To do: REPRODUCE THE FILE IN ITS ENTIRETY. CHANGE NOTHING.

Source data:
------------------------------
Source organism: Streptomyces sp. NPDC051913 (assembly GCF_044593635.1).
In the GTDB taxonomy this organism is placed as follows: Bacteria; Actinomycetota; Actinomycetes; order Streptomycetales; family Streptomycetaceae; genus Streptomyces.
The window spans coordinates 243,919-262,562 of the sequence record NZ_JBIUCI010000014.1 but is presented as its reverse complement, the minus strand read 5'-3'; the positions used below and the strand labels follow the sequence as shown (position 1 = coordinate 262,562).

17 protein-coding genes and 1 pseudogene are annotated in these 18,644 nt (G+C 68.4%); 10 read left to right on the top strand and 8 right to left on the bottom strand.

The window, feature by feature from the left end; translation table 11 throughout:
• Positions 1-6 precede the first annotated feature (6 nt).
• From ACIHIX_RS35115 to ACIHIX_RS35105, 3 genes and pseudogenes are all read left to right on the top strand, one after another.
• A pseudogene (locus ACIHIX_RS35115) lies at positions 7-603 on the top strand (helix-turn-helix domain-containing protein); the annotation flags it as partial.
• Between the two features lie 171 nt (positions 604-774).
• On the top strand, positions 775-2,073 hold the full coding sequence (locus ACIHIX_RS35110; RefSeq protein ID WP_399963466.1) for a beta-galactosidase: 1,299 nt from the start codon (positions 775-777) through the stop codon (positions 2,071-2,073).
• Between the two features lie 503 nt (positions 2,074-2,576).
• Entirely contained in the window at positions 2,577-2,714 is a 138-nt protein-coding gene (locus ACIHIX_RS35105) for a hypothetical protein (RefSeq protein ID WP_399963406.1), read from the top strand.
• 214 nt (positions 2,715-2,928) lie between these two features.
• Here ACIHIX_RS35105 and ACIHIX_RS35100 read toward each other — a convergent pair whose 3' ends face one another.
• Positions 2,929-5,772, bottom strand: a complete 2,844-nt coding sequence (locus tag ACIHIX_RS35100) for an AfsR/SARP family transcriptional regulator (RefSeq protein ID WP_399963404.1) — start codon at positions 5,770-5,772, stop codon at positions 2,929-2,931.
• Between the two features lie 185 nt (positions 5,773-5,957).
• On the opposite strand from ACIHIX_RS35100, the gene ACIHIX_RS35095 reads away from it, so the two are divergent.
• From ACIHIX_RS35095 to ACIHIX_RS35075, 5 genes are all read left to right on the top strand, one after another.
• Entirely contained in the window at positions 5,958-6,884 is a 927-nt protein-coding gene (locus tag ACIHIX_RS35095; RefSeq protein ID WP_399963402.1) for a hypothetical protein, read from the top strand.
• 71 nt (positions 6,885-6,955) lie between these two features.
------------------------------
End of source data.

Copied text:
Source organism: Streptomyces sp. NPDC051913 (assembly GCF_044593635.1).
In the GTDB taxonomy this organism is placed as follows: Bacteria; Actinomycetota; Actinomycetes; order Streptomycetales; family Streptomycetaceae; genus Streptomyces.
The window spans coordinates 243,919-262,562 of the sequence record NZ_JBIUCI010000014.1 but is presented as its reverse complement, the minus strand read 5'-3'; the positions used below and the strand labels follow the sequence as shown (position 1 = coordinate 262,562).

17 protein-coding genes and 1 pseudogene are annotated in these 18,644 nt (G+C 68.4%); 10 read left to right on the top strand and 8 right to left on the bottom strand.

The window, feature by feature from the left end; translation table 11 throughout:
• Positions 1-6 precede the first annotated feature (6 nt).
• From ACIHIX_RS35115 to ACIHIX_RS35105, 3 genes and pseudogenes are all read left to right on the top strand, one after another.
• A pseudogene (locus ACIHIX_RS35115) lies at positions 7-603 on the top strand (helix-turn-helix domain-containing protein); the annotation flags it as partial.
• Between the two features lie 171 nt (positions 604-774).
• On the top strand, positions 775-2,073 hold the full coding sequence (locus ACIHIX_RS35110; RefSeq protein ID WP_399963466.1) for a beta-galactosidase: 1,299 nt from the start codon (positions 775-777) through the stop codon (positions 2,071-2,073).
• Between the two features lie 503 nt (positions 2,074-2,576).
• Entirely contained in the window at positions 2,577-2,714 is a 138-nt protein-coding gene (locus ACIHIX_RS35105) for a hypothetical protein (RefSeq protein ID WP_399963406.1), read from the top strand.
• 214 nt (positions 2,715-2,928) lie between these two features.
• Here ACIHIX_RS35105 and ACIHIX_RS35100 read toward each other — a convergent pair whose 3' ends face one another.
• Positions 2,929-5,772, bottom strand: a complete 2,844-nt coding sequence (locus tag ACIHIX_RS35100) for an AfsR/SARP family transcriptional regulator (RefSeq protein ID WP_399963404.1) — start codon at positions 5,770-5,772, stop codon at positions 2,929-2,931.
• Between the two features lie 185 nt (positions 5,773-5,957).
• On the opposite strand from ACIHIX_RS35100, the gene ACIHIX_RS35095 reads away from it, so the two are divergent.
• From ACIHIX_RS35095 to ACIHIX_RS35075, 5 genes are all read left to right on the top strand, one after another.
• Entirely contained in the window at positions 5,958-6,884 is a 927-nt protein-coding gene (locus tag ACIHIX_RS35095; RefSeq protein ID WP_399963402.1) for a hypothetical protein, read from the top strand.
• 71 nt (positions 6,885-6,955) lie between these two features.